The Anaesthetic

The anaesthetist

Anaesthesia is a medical speciality in its own right practised by  anaesthetists who acquire their expertise over 11 years of training.

The anaesthetist has a variety of responsibilities:

  • Ensuring that the patient’s state of health is compatible with the operation scheduled
  • Administering and monitoring the anaesthetic throughout the operation and until the patient wakes up after a general anaesthetic or until they begin to recover motor activity after a regional anaesthetic
  • Post-operative pain management

During the operation, the anaesthetist may be assisted by an anaesthetic nurse.

Pre-operative assessment

The pre-operative assessment varies according to the operation scheduled, as well as patient age and history.

For numerous operations, no biological tests are necessary before administering an anaesthetic.

However, with major surgery, especially if the patient is old or fragile, more comprehensive tests may be requested, the nature of which will be determined by the anaesthetist.

Anaesthesia during the operation

The aim of an anaesthetic is to stop you feeling pain so the surgery can be performed.

There are 2 possible types of anaesthesia:

  • General anaesthesia: The anaesthetic is administered intravenously and the patient loses consciousness. The purpose is to induce analgesia (absence of pain), amnesia (the patient is unconscious and will not remember the anaesthetic), and muscle relaxation to ensure the operation goes smoothly.
  • Regional anaesthesia: Only part of the body, which comprises the surgical site, is numbed. This type of anaesthetic can be achieved with an injection between the lumbar vertebrae (spinal block which numbs the lower limbs) or selective ultrasound-guided nerve blocks.

During a regional anaesthetic, the patient remains conscious but, if they do not wish to hear what is happening around them, they can be sedated with a powerful sedative. In this case, the patient is asleep but breathing unaided, contrary to a general anaesthetic. After the operation, the anaesthetic wears off over a few hours and mobility of the surgical site returns.

A regional anaesthetic is often ideal for orthopaedic surgery and can be proposed for most operations.

The post-anaesthesia care unit (PACU) or “recovery room”

After the operation, the patient is taken to the post-anaesthesia care unit or recovery room where the length of stay will vary.

During their time in the recovery room, the patient’s vital signs (blood pressure, heart rate, oxygen saturation) are monitored continuously to ensure good recovery from the anaesthetic and the operation.

The healthcare staff in the recovery room monitor the intensity of the post-operative pain and analgesics are administered if necessary. They also ensure recovery of motor function of the limb operated on as well as the absence of severe bleeding around the scar or drains.

When recovery room lead anaesthetist deems possible, the patient is taken back to their room.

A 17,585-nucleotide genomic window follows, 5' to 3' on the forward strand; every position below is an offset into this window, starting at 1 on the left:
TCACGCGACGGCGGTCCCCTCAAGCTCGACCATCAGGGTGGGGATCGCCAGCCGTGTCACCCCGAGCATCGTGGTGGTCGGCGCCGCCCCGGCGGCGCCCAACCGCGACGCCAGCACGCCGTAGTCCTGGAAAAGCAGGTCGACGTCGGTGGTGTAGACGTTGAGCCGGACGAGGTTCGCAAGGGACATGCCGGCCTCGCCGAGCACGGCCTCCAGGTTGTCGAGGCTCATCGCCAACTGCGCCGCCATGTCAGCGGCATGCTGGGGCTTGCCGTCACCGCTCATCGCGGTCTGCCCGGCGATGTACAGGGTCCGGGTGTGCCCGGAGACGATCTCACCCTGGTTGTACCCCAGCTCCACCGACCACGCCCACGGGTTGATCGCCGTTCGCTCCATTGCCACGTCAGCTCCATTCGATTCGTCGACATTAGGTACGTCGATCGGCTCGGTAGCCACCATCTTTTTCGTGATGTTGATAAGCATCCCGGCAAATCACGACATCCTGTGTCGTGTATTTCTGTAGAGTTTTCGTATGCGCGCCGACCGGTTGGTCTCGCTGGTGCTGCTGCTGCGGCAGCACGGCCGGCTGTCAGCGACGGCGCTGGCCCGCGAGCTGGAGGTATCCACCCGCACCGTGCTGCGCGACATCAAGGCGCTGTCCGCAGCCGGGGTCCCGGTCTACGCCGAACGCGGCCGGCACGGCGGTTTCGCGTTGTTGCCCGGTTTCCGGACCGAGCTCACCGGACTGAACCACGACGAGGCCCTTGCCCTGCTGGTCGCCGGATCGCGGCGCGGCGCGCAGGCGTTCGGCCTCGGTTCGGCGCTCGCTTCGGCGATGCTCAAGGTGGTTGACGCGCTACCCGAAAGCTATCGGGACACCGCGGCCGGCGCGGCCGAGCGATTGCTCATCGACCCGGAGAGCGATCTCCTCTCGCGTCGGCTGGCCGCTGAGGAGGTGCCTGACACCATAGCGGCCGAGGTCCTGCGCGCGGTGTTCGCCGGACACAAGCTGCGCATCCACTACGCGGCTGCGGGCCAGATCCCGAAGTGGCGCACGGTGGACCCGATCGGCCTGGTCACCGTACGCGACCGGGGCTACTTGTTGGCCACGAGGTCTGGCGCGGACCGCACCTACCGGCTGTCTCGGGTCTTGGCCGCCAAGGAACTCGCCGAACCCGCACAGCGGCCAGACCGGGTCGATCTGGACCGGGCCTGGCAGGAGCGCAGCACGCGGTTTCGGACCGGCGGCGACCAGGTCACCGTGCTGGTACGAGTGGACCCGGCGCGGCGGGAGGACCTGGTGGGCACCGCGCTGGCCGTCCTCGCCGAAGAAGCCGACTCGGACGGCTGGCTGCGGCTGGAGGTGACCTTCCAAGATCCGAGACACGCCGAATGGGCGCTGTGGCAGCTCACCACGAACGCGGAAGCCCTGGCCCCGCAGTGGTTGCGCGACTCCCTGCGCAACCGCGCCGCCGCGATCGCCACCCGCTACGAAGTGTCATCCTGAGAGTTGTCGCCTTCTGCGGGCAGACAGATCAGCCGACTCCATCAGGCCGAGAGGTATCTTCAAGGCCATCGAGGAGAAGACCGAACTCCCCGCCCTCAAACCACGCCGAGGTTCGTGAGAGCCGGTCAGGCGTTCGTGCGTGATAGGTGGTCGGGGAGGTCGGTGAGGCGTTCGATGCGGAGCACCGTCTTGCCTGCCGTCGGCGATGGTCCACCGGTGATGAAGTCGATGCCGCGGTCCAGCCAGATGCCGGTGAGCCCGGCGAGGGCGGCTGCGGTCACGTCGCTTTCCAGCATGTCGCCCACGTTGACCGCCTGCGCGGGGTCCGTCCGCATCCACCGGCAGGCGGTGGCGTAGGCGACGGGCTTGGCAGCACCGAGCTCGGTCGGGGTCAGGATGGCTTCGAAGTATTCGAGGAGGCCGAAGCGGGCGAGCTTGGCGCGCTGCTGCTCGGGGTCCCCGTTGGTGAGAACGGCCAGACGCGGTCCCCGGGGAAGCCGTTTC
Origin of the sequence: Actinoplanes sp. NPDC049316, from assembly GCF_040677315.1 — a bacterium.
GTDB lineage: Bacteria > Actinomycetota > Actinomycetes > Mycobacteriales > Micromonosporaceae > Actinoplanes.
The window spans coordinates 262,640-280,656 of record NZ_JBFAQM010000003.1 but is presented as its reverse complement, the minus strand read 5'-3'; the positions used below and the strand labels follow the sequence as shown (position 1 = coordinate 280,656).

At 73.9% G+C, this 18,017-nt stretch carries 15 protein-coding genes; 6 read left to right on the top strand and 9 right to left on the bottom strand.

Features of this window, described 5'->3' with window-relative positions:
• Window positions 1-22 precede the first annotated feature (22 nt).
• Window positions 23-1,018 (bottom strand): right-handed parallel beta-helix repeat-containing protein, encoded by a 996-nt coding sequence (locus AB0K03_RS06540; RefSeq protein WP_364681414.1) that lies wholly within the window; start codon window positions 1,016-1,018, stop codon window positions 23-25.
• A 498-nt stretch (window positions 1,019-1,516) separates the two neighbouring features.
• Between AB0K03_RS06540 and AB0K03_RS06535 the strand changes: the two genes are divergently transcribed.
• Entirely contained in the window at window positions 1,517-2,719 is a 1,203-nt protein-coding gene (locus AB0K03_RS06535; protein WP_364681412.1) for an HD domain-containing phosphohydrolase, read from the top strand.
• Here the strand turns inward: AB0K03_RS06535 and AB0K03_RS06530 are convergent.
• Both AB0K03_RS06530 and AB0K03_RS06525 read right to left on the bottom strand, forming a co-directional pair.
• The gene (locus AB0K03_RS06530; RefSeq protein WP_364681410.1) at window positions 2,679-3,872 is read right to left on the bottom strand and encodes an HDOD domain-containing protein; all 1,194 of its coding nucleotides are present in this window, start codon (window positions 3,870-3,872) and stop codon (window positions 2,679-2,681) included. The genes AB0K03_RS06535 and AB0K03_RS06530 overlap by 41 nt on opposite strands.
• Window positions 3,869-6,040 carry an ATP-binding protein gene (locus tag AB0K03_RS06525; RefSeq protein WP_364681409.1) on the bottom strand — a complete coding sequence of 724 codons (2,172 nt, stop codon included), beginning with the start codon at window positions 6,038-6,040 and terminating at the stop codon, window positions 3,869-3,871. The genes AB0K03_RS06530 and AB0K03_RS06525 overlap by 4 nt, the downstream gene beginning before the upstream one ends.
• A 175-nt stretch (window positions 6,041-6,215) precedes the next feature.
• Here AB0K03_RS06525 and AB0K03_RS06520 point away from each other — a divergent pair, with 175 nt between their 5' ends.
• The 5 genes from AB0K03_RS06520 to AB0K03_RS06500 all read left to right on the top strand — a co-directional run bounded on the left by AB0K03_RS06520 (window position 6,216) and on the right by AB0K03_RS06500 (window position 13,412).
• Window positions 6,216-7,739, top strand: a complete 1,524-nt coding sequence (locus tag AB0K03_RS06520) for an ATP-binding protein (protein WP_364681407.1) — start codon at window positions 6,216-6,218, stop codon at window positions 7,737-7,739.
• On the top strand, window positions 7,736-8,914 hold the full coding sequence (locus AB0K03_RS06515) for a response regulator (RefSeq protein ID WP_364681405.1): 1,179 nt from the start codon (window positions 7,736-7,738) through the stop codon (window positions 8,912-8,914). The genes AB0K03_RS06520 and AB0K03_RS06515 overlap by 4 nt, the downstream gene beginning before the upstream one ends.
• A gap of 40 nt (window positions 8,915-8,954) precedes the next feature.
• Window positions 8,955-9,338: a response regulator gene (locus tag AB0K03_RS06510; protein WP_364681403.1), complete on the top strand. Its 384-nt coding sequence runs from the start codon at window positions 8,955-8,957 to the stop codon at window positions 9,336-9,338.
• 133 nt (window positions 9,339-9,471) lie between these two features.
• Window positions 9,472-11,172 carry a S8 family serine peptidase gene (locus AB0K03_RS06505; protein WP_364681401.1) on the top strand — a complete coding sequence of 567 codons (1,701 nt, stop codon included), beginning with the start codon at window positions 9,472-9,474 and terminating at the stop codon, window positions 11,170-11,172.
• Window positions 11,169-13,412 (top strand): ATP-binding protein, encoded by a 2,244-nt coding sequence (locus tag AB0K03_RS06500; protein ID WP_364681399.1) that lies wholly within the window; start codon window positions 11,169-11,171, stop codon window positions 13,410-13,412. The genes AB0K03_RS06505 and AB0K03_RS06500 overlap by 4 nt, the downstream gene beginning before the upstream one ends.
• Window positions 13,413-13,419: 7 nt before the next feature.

Post-operative pain management

Some operations cause more pain than others and post-operative pain must be managed individually according to the nature of the surgery.
The aim is to achieve early mobilisation of the patient and quicker functional recovery:

  • Cryotherapy: This involves putting an ice pack on the surgical site. Cold is a powerful anti-inflammatory and is often very effective in the first days following the operation. Seemingly inoffensive, there are rules to be followed. The ice pack must not be placed in direct contact with the skin to prevent skin burns.
  • Analgesics: These medicines can be injected or taken orally. Of varying strength, some of these drugs, such as morphine, are opium derivatives. The stronger the medication, the more likely there will be side effects (sickness, dizziness, constipation).
  • Anti-inflammatories: These drugs aim to decrease post-operative inflammation and often provide very effective pain relief. However, they must only be used for a limited time due to the risk of gastrointestinal and renal side effects.
  • Local injections: During some operations, the surgeon may inject a long-acting anaesthetic (12 to 18 hours). These injections help decrease the pain experienced as the anaesthetic wears off and can be supplemented with anaesthetic blocks for more extensive pain relief around the surgical site.
  • Nerve blocks: Nerve blocks help maintain the numbness of the surgical site for longer periods of between 12 and 18 hours after the operation. Ultrasound-guided nerve blocks can be very selective and only concern sensory nerves while motor function around the surgical site is recovered very quickly. For more painful operations, the effect of these nerve blocks can be extended by placing, under ultrasound guidance, a small flexible catheter in contact with the nerves concerned to inject more anaesthetic to prolong the analgesic effect over time.

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